In his first at bat of 2023, Manny Machado was down 0-1 before he even saw a pitch.
That’s because home plate umpire Ryan Blakney ruled that the San Diego Padres slugger was not set in the batter’s box in time.
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Facing Seattle Mariners pitcher Robbie Ray, Machado did not bring his left foot inside the batter’s box in the eight seconds he’s allowed. Blakney called time, signaled to his wrist for a clock violation, and announced that the count was now 0-1.
While in the windup, pitchers will now have 15 seconds to deliver a pitch (20 seconds with a runner on base) — but batters have just eight seconds to get set. A batter who violates the clock will be charged with a strike, while pitchers who do so will be given a ball.
Machado admitted that it’s going to take some getting used to.
“I’m gonna have to make a big adjustment. I might be 0-1 down a lot this year,” he said. “It’s super fast. There’s definitely an adjustment it’s gonna be.”
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The changes come after test drives in Minor League Baseball, where MLB says games have been shortened by an average of 26 minutes.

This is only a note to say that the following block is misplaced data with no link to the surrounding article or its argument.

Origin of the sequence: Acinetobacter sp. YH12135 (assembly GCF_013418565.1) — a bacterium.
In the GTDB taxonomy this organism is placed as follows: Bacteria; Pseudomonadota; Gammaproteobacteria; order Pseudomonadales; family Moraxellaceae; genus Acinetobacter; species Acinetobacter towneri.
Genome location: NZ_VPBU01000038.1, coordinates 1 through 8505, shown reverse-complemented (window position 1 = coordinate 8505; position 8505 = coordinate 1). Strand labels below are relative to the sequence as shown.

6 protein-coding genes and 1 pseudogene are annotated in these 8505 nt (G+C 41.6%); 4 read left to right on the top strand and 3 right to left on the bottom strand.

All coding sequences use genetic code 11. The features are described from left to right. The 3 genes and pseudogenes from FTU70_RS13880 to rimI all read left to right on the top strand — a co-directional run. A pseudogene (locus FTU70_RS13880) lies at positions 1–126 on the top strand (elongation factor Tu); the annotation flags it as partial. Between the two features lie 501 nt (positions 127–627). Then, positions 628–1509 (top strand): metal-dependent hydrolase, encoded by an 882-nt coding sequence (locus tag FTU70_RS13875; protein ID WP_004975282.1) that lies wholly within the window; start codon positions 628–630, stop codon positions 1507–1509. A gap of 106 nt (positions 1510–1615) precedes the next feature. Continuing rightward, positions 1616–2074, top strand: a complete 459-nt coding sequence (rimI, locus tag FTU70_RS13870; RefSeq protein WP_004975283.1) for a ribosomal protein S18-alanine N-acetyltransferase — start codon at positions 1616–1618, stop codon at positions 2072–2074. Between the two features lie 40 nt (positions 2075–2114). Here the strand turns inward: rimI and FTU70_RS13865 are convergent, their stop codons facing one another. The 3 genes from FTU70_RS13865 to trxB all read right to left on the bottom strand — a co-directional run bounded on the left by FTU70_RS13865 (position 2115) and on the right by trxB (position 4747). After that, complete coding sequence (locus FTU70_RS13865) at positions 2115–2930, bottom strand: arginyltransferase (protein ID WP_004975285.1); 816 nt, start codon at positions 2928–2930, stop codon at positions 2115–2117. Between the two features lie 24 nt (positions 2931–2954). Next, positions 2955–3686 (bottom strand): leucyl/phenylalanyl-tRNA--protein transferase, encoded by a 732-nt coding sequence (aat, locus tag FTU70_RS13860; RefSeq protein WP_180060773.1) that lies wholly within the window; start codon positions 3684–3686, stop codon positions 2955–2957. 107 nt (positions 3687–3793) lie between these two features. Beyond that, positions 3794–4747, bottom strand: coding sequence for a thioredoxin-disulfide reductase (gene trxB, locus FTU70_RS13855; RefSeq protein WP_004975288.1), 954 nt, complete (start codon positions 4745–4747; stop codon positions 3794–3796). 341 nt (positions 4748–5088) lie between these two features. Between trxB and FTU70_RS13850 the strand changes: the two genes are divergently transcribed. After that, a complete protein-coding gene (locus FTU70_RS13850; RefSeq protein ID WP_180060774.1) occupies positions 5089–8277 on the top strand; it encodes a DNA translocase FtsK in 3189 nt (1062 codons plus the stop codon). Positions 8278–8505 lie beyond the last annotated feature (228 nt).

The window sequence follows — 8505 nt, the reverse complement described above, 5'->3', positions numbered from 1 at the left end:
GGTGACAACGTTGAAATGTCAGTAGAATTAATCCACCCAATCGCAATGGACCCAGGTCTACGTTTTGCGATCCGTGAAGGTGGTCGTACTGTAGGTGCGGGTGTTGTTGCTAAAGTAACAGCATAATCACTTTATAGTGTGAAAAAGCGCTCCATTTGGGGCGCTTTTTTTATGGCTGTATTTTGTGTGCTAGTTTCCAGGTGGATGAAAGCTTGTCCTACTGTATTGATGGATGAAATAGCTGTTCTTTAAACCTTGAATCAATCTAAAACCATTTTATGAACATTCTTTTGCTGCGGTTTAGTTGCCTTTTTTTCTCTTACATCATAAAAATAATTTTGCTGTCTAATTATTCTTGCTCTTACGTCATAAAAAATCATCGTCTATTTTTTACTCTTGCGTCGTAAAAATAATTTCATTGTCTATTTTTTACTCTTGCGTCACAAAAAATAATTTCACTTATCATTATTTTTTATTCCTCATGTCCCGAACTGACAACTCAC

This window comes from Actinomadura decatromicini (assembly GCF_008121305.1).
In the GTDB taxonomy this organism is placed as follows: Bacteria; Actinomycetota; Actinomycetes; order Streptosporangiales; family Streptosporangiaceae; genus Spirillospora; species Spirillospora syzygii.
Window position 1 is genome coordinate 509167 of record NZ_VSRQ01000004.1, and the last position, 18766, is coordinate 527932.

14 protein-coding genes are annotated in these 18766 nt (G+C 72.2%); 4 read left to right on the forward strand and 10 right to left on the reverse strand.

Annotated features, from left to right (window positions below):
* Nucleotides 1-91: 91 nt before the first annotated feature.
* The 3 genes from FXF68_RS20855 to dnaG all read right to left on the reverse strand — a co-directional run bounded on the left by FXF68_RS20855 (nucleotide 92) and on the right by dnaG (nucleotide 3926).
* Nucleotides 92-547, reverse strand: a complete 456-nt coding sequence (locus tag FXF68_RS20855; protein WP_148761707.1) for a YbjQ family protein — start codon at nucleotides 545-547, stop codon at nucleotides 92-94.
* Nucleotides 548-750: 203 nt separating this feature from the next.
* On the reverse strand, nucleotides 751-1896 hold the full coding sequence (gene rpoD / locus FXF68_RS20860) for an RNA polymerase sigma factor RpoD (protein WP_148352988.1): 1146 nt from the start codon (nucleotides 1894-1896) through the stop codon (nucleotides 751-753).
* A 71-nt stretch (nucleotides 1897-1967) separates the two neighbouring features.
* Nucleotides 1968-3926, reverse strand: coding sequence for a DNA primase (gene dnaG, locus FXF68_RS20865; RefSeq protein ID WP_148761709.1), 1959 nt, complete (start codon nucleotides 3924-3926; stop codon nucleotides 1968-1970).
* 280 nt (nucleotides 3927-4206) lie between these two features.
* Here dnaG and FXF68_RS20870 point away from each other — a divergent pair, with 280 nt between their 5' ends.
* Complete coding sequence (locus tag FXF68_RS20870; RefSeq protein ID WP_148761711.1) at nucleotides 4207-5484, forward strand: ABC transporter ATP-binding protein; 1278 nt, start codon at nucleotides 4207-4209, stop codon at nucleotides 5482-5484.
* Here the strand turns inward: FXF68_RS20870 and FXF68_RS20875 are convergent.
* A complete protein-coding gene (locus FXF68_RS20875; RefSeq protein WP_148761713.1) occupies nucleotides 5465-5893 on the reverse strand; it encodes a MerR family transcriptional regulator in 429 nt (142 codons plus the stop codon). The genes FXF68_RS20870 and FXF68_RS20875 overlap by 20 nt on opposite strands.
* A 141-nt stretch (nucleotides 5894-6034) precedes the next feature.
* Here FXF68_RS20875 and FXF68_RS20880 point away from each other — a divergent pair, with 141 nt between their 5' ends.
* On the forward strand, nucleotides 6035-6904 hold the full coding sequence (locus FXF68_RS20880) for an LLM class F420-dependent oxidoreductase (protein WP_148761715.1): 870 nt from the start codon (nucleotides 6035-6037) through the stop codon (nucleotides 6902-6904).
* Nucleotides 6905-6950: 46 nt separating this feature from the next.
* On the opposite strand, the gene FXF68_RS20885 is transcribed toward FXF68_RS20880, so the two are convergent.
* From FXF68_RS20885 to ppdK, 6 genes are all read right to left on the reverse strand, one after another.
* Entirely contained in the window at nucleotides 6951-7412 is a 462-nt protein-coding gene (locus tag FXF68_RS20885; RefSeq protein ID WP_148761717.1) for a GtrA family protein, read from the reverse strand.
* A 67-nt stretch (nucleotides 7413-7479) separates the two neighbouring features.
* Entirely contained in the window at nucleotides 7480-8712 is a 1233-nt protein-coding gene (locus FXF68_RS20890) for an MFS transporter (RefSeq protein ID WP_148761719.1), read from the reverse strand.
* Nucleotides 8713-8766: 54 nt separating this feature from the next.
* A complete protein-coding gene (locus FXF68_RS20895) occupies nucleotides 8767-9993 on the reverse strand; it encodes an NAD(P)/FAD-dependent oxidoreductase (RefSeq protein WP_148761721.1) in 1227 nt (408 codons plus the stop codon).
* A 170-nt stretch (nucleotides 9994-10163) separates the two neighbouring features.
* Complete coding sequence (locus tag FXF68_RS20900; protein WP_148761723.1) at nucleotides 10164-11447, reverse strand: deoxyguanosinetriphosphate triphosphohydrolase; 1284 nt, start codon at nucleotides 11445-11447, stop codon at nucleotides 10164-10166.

Two games were played on Friday between MLB teams (the Boston Red Sox had a scrimmage against Northeastern University). The game between the Padres and the Mariners took two hours and 29 minutes, while the other game between the Texas Rangers and the Kansas City Royals took two hours and 33 minutes.
Of course, that is a minuscule sample size, and considering it is early in spring training, plenty of minor leaguers, who are well-accustomed to the faster pace, are playing. So maybe it isn’t the best indicator. But if baseball wants to get back to the pace of the old days, it’s off to a hot start, and the sample size from the minors is surely quite large.
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Last season, the average nine-inning game lasted three hours and three minutes, and the average length hasn’t been under three hours since 2015 (2:56). You have to go back to 1978 for the last time the average game took less than two and a half hours.